Format

Send to

Choose Destination
See comment in PubMed Commons below
Neurotoxicology. 2013 Jan;34:167-74. doi: 10.1016/j.neuro.2012.11.005. Epub 2012 Nov 23.

Mother's environmental tobacco smoke exposure during pregnancy and externalizing behavior problems in children.

Author information

1
School of Nursing, University of Pennsylvania, Philadelphia, PA 19104, United States. jhliu@nursing.upenn.edu

Abstract

BACKGROUND:

While the impact of active maternal smoking during pregnancy on child health has been well investigated, the association between maternal passive smoking, or environmental tobacco smoke (ETS), or second-hand smoke, and behavioral development of offspring is less clear. This study examines the association between maternal ETS exposure during pregnancy and child behavior problems.

METHODS:

Cross-sectional data of 646 mother-child pairs from the Jintan China Cohort Study were used in the analyses. Mother's exposure to tobacco smoking at home, the workplace, and other places during pregnancy (for the determination of maternal ETS exposure) and children's behaviors (via Child Behavior Checklist) were assessed when the children were 5-6 years old. Logistic regression models were constructed to examine associations between maternal exposure to ETS during pregnancy and internalizing and externalizing behavior problems, adjusting for potential cofounders including child sex and parental characteristics.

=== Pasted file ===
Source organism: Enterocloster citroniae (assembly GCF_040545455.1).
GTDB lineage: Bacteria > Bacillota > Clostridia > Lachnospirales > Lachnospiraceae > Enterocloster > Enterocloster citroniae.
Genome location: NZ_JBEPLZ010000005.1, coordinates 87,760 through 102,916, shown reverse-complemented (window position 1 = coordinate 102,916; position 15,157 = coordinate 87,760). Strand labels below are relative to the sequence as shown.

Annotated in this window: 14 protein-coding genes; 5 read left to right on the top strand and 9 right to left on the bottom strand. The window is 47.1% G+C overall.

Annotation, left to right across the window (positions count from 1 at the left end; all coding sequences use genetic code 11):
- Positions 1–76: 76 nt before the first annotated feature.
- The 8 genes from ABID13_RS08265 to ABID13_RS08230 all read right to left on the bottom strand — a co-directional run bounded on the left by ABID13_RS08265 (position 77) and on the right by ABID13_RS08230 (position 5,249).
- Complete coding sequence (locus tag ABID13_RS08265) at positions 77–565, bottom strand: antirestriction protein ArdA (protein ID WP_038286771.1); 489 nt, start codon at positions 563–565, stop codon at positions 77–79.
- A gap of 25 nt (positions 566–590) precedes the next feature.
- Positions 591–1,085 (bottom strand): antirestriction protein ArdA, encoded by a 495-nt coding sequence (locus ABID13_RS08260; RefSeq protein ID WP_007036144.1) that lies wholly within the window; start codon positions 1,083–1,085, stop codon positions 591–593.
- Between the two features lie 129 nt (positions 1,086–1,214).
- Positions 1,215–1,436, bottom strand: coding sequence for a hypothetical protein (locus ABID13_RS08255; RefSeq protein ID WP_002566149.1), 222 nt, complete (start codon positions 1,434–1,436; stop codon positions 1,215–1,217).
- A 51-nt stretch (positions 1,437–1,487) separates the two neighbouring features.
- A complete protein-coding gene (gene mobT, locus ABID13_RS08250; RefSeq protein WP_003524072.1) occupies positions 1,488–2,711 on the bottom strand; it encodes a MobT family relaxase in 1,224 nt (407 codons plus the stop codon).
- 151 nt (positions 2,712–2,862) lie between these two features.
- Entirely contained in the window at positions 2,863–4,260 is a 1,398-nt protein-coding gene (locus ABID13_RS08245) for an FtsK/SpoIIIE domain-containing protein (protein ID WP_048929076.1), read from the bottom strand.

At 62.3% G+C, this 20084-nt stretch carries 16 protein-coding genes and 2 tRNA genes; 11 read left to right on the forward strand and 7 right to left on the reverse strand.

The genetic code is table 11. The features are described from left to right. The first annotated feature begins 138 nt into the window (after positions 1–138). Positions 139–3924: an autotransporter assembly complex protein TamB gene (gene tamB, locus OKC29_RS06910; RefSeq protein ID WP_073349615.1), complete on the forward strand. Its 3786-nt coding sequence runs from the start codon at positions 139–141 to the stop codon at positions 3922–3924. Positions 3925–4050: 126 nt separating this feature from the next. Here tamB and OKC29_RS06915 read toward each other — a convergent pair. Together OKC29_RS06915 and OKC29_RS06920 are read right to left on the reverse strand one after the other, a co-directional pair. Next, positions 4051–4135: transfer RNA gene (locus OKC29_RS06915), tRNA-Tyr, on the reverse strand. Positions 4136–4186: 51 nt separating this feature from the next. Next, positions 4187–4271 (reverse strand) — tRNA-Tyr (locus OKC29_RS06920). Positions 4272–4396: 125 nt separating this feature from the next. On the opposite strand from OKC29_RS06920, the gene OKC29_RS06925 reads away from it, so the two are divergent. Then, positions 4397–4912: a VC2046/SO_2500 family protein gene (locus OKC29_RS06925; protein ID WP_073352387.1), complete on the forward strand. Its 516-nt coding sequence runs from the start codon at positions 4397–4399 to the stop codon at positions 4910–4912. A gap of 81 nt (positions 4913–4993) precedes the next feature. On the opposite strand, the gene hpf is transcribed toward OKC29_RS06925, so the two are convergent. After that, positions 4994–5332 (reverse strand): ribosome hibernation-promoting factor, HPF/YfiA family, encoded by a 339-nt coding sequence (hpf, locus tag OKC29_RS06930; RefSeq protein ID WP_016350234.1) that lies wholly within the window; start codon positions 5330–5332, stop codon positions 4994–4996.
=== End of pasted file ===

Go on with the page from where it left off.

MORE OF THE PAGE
RESULTS:

37% of mothers reported ETS during pregnancy. Children of mothers exposed to ETS during pregnancy had higher scores for externalizing and total behavior problems, with 25% of children whose mothers were exposed to ETS compared to 16% of children of unexposed mothers. After adjusting for potential confounders, ETS exposure was associated with a higher risk of externalizing behavior problems in offspring of exposed mothers (OR=2.08, 95% confidence interval [CI] 1.27-3.43). Analysis after multiple imputations and sensitivity analysis further verified the association, but no dose-response relationship was found. ETS exposure, however, was not associated with internalizing or total behavior problems.

CONCLUSION:

This study suggests that maternal ETS exposure during pregnancy may impact child behavioral development, particularly externalizing behaviors.

PMID:
23178460
PMCID:
PMC3587028
DOI:
10.1016/j.neuro.2012.11.005
[Indexed for MEDLINE]
Free PMC Article
PubMed Commons home

PubMed Commons

0 comments
How to join PubMed Commons

    Supplemental Content

    Full text links

    Icon for Elsevier Science Icon for PubMed Central
    Loading ...
    Support Center